Shriner's Hospital Network Faces Possible Closures

Shriner's Hospital Network Faces Possible Closures


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Sammy Linebaugh reportingAs charitable organizations across the board feel budgets tighten, the 80 year old charity hospital network will vote Monday whether to close its Minneapolis hospital, and perhaps others.

How will Monday's decisions affect Utah? Right now the Salt Lake hospital has about 5,000 active patients. We spoke with one father who says doctors here have changed his daughter's life.

The question is, how long can they continue their work.

Jesus Yoguez has spent six years seeking medical help for his twin daughters Edna and Liliana, born two and a half months prematurely.

Jesus Yoguez: "Since they were born, I went looking for help all over the place."

Liliana, in particular, had difficulty walking because of a muscular disorder. But Yoguez didn't have the insurance to pay for surgery.

A phone call to Salt Lake's Shriners Hospital changed everything.

Jesus Yoguez: "For first time, first time, nobody ask me questions about insurance."

Bennie Williams/Shriners Hospital: "In cases of insurance or federal monies, we accept neither. Because, simply, we want our medical staff to tell us how long a kid is sick. Not the government, and not an HMO."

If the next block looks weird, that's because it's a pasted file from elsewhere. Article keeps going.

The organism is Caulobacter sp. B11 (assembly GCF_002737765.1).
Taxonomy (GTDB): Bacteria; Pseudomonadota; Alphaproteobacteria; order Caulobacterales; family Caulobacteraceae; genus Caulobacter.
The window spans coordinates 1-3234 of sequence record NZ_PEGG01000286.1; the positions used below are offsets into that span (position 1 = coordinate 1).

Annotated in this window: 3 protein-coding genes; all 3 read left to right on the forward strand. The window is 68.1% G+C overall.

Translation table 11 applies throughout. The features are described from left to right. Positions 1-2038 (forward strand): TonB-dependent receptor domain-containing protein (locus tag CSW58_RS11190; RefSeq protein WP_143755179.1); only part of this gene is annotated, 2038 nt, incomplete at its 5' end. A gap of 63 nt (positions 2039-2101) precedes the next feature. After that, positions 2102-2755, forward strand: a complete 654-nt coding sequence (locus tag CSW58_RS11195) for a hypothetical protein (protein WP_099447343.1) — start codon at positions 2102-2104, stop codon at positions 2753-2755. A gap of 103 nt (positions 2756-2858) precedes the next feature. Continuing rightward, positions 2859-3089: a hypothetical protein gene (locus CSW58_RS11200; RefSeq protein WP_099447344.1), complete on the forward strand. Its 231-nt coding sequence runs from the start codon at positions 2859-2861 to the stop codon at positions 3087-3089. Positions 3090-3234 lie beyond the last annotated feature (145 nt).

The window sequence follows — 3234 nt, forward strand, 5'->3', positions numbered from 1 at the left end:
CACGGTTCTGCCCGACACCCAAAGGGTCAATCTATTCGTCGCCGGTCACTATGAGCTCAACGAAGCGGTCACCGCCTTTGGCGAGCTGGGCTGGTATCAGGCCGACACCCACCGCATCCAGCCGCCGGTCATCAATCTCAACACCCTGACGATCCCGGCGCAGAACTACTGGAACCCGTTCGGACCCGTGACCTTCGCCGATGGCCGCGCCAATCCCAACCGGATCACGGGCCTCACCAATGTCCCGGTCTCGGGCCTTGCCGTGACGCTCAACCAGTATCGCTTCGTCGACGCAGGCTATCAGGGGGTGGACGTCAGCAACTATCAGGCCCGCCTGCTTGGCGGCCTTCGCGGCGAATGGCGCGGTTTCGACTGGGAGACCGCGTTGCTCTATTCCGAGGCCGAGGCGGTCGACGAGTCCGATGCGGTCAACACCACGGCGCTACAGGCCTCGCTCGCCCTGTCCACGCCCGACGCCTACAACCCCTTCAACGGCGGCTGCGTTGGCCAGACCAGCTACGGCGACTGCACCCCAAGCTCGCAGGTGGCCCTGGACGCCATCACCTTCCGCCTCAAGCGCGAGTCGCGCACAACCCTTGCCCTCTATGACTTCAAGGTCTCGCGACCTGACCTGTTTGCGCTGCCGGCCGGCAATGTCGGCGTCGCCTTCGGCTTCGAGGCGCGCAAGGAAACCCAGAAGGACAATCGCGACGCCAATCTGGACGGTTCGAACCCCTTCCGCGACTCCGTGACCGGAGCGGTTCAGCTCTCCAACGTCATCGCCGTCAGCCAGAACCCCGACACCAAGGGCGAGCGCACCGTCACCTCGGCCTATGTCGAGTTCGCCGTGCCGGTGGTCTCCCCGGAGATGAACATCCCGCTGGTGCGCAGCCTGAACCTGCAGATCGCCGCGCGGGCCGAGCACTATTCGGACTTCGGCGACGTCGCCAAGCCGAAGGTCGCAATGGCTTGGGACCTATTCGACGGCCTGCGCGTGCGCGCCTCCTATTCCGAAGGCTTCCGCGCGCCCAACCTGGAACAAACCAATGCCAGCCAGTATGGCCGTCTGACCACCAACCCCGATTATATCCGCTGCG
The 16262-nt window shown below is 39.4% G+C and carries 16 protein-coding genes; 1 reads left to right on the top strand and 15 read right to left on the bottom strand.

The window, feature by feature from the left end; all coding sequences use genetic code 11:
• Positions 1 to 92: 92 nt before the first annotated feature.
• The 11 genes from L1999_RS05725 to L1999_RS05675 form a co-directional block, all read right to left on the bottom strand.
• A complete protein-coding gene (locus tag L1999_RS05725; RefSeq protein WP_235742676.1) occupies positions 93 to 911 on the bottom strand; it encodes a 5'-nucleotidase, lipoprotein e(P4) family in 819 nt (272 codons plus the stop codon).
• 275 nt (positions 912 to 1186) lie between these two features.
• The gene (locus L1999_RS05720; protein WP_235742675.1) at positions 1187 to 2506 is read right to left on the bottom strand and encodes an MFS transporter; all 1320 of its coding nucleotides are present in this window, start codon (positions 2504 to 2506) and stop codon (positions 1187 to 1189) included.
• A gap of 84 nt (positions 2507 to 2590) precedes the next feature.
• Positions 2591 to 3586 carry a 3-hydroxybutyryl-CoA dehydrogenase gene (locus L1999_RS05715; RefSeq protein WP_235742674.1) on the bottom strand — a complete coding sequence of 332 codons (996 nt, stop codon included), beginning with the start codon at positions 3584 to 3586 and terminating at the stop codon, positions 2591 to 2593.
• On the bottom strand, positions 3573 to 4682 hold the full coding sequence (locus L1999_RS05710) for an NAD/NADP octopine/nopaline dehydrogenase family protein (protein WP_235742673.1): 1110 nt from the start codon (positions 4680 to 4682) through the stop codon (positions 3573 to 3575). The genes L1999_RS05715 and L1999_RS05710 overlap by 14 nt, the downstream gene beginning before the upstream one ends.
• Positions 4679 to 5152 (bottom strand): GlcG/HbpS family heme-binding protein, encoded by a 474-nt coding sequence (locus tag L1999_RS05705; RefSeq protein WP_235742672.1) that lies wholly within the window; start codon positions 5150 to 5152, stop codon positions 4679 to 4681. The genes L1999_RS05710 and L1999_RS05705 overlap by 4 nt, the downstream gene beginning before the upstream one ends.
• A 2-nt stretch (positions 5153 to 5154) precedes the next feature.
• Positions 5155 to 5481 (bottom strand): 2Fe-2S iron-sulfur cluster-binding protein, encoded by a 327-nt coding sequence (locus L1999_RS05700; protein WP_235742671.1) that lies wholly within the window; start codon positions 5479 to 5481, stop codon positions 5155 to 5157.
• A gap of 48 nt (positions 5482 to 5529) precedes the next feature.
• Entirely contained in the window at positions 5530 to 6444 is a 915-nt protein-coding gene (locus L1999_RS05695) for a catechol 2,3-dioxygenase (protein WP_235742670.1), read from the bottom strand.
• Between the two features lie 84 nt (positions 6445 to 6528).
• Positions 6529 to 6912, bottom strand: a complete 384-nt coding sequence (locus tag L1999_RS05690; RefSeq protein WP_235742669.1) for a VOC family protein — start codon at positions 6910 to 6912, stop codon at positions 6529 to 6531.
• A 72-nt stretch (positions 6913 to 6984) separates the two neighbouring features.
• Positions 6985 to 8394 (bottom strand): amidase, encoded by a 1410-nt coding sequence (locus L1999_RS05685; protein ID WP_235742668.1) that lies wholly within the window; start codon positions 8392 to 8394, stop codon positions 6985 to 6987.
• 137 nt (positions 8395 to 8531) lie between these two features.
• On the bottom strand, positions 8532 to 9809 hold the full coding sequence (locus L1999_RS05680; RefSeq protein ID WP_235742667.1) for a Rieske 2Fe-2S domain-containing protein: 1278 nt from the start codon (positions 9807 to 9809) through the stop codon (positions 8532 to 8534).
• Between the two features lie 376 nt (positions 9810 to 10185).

And so is the mandate of the Shriners North American network, which since the 1920's has provided free specialized healthcare to kids.

Currently, there are 22 hospitals across the U.S., Canada and Mexico.

But Bennie Williams, who chairs the Intermountain Board of Governor's, says a budget squeeze could force some hospitals to shut down.

Bennie Williams: "We are now beginning to feel the bite, as everyone is."

The hospital's endowment has lost $2 billion, roughly one-forth of it's total value, in the past three years.

For now, he says, the Salt Lake hospital is not up for closure, in part because demand for services here is steady.

And, he says, if the Los Angeles hospital is closed, as is currently under consideration, Salt Lake can expect to pick up even more patients.

Bennie Williams: "We're anticipating that the load on this hospital will be significantly increased with any closure of Los Angeles."

In that case, all they'd need is the endowment money to continue providing free care.

Bennie Williams will be in Minneapolis Monday for the annual meeting, when he hopes to get a more realistic picture of all the possibilities.

As for Liliana, she stood up today, for the first time since her surgery.

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